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Area Auto Dealers Expect Sales to Accelerate in 2015

Carla Cosenzi

Carla Cosenzi says people who visit an auto dealership are often surprised at the advanced technology available in today’s models.

Carla Cosenzi doesn’t mince words when she talks about 2015 and her expectation that it will be a great year for auto sales.

“The economy continues to gain strength, interest rates remain low, and there are a lot of exciting new models coming out, so the outlook is really positive; the auto industry is predicting a record year,” said the president of TommyCar Auto Group, adding that sales have been on the rise in the past few years and the company was confident enough to build brand-new Hyundai and Volkswagen dealerships in Northampton over the past few years.

Jeb Balise agrees that sales are moving in a forward direction. “The industry is predicting a phenomenal year, but we had our best year ever last year,” said the chairman and CEO of Balise Auto Sales. “We sold just under 25,000 units, so any growth will be a bonus. But we are pretty excited about the future and continue to add new stores.”

Mike Marcotte said Marcotte Ford saw a 9% increase in new-car sales last year. “Sales were really strong, and we are hoping to be at 10% this year. We’ve hired new employees and ramped up our commercial sales department,” the company president told BusinessWest.

Such optimistic projections are in line with national forecasts. In fact, on Jan. 21, analysts at the American Financial Service Assoc. Vehicle Finance Conference in San Francisco said they expect the numbers to continue to grow in 2015 for the sixth consecutive year.

TrueCar and J.D. Powers are also optimistic and predict that sales of new vehicles should hit 17 million this year for the first time since 2005, a 3% increase over last year.

A number of factors are playing into the equation. Consumer confidence has risen, many vehicles can be purchased at low or 0% interest, gas prices have dropped dramatically, and consumers are impressed by the new features, gas mileage, and technology offered by manufacturers today, who find themselves in a highly competitive market with lean margins.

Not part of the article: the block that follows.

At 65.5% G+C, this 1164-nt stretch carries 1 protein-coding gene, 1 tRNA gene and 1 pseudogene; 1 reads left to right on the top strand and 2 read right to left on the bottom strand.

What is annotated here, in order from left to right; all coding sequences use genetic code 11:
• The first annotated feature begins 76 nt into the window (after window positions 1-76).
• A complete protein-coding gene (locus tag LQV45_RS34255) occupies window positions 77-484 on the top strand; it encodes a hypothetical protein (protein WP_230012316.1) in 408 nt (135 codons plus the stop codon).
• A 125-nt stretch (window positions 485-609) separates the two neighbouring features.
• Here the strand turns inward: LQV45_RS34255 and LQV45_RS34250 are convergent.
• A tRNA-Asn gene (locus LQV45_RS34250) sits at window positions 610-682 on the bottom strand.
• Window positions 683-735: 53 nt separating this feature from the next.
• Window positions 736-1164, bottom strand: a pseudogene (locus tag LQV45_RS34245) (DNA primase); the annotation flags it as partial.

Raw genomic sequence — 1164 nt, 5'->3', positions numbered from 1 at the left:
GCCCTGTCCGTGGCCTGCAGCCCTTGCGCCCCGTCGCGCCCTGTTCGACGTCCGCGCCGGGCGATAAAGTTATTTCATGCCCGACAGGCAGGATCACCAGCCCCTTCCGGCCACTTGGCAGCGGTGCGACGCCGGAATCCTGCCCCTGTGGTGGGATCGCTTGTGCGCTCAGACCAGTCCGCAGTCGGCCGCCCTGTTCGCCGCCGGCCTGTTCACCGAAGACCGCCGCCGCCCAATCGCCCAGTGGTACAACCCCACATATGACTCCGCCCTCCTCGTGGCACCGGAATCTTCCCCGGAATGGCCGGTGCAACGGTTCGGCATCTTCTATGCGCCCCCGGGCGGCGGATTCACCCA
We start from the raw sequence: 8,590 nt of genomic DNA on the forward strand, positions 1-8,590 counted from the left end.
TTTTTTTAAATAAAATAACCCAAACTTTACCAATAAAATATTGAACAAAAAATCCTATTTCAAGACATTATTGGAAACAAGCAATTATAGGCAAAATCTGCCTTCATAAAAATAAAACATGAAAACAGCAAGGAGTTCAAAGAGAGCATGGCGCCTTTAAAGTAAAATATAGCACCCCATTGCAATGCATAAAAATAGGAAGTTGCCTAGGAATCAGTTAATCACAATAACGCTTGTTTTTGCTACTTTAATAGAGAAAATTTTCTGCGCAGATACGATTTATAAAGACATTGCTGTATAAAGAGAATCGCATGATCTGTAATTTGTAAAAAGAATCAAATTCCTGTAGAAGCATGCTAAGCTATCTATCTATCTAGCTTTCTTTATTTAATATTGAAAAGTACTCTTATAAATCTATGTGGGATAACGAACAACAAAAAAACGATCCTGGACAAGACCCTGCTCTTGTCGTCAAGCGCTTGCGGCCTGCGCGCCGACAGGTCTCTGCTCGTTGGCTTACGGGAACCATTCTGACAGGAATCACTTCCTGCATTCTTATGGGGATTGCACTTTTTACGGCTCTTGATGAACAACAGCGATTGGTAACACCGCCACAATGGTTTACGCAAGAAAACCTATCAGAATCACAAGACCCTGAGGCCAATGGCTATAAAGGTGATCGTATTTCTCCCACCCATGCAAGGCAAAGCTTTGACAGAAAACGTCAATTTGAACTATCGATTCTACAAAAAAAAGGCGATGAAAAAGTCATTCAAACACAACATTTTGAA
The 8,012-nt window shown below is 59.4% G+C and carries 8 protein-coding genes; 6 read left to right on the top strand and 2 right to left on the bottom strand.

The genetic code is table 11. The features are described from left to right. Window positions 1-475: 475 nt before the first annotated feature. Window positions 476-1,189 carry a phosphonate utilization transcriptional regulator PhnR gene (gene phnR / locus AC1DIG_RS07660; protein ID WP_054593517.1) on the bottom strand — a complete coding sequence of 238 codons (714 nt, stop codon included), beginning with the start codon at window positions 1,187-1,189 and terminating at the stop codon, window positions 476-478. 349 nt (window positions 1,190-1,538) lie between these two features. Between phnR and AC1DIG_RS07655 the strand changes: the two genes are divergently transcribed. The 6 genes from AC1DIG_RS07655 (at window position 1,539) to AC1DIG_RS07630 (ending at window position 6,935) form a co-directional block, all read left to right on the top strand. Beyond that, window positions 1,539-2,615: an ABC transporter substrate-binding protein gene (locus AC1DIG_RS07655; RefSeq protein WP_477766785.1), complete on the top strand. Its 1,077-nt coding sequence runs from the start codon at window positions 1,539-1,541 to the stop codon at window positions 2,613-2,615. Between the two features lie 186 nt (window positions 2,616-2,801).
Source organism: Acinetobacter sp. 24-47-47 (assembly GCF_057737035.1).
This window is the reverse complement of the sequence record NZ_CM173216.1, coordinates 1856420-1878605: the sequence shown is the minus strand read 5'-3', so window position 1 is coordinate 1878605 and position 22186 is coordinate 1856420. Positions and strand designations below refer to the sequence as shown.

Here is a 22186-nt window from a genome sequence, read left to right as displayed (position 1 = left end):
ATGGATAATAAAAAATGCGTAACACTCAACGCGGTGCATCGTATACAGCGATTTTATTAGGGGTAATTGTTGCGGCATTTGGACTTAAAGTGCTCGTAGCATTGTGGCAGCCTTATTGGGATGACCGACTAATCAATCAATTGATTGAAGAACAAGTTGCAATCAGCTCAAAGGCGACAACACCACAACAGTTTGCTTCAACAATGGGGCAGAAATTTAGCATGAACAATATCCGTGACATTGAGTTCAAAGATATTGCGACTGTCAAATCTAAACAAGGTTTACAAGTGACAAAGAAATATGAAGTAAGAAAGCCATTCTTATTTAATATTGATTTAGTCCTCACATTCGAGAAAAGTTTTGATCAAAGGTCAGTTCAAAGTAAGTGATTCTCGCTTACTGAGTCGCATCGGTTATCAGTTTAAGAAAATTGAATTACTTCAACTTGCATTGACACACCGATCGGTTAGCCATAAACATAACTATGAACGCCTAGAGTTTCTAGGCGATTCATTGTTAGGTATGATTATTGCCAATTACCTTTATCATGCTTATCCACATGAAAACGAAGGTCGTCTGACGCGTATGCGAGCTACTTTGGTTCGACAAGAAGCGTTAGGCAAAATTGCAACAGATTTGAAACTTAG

The reduction in gas prices has fueled the growth of SUVs and trucks, which slowed considerably nationwide when prices at the pump increased a few years ago.

Local dealers also noticed the trend. “People are very reactive to current circumstances, and we are already seeing sales of trucks and SUVs increasing because of low fuel prices; when gas prices went up, customers gravitated to hybrids,” Balise said. “But now, sales of mid- and full-sized SUVs and trucks are growing at a particularly fast rate.”

He believes the trend is exacerbated by the fact that construction jobs are increasing in the area, and with projects accelerating in Springfield, contractors and people in related businesses are buying the trucks they need to run their businesses. “There is a real demand for pickups again,” Balise said.

Marcotte concurred, and said the timing is serendipitous for Ford, due to its new, full-sized F-150 pickup, which has an all-aluminum body; redesigned Explorer and Edge SUVs; and a wide range of other new vehicles.

“We saw people trading in their big trucks for smaller cars three years ago,” he told BusinessWest, “But due to better gas mileage and the price of gas, there has been an upswing in sales of trucks and SUV’s.”

Marcotte Ford bulked up its inventory of 2014 F-150s last year to take advantage of the increase in demand, with the game plan of being able to offer attractive prices when the 2015 model came out. “There are great incentives for the 2014 models,” Marcotte said.